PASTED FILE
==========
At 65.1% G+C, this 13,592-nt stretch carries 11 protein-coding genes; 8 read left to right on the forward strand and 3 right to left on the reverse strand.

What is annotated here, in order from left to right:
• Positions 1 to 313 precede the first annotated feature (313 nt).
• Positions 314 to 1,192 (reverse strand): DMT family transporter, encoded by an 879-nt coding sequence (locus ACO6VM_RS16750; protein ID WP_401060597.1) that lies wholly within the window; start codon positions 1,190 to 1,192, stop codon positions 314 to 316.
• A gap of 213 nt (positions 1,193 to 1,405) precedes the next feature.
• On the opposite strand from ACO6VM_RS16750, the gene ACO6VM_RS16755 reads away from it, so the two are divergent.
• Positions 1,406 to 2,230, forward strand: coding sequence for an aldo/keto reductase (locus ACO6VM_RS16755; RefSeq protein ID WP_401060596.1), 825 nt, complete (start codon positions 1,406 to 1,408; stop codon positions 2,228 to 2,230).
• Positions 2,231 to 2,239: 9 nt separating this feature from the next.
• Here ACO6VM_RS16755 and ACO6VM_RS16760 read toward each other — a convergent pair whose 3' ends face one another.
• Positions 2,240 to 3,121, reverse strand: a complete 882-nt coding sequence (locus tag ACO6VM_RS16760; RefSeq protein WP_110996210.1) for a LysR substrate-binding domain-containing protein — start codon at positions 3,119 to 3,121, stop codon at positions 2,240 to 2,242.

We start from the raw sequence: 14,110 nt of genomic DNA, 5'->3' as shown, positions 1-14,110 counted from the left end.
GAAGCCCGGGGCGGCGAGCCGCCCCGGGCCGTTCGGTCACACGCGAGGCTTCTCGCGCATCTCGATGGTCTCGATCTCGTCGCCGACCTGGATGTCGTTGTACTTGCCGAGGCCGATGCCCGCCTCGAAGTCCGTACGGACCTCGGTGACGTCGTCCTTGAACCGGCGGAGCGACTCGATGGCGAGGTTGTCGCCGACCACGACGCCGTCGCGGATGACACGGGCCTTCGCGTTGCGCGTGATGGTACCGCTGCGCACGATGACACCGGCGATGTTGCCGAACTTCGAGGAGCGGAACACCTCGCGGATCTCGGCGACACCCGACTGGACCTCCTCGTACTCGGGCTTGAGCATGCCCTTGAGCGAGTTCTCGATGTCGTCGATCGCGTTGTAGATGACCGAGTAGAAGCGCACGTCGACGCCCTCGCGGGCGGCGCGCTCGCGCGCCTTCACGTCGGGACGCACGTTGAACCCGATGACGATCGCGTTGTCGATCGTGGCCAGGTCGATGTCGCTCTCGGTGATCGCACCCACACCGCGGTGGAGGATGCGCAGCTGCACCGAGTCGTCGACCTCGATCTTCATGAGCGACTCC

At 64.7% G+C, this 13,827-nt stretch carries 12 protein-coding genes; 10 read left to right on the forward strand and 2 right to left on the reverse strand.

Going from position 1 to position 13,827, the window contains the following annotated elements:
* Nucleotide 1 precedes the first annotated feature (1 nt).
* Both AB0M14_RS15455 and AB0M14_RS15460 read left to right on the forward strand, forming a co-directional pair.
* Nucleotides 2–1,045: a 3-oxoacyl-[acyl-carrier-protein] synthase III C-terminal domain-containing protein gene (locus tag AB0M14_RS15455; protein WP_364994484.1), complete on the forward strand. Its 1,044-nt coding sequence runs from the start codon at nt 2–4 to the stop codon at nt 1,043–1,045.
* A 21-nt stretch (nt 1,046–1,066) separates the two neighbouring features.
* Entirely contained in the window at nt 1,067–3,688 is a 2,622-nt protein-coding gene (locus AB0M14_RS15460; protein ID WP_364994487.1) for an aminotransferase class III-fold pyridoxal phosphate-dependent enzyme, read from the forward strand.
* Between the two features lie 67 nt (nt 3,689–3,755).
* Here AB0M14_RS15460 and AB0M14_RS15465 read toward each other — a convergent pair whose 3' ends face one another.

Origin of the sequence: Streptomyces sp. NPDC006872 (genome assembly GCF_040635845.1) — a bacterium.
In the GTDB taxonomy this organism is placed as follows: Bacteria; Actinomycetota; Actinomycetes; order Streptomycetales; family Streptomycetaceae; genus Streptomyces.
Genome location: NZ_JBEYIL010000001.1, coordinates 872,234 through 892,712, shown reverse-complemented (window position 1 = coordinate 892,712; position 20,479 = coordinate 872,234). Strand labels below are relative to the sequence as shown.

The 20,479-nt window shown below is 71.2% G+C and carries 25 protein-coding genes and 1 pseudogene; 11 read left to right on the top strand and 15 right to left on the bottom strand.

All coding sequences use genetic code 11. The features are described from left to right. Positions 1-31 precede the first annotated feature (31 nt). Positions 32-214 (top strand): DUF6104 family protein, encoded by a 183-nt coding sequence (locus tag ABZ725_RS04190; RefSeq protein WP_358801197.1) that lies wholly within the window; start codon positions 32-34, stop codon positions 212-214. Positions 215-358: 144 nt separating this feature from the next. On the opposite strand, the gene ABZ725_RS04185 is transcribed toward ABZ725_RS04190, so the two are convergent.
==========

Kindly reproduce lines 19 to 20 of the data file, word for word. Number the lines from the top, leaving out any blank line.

* Entirely contained in the window at nt 1,067–3,688 is a 2,622-nt protein-coding gene (locus AB0M14_RS15460; protein ID WP_364994487.1) for an aminotransferase class III-fold pyridoxal phosphate-dependent enzyme, read from the forward strand.
* Between the two features lie 67 nt (nt 3,689–3,755).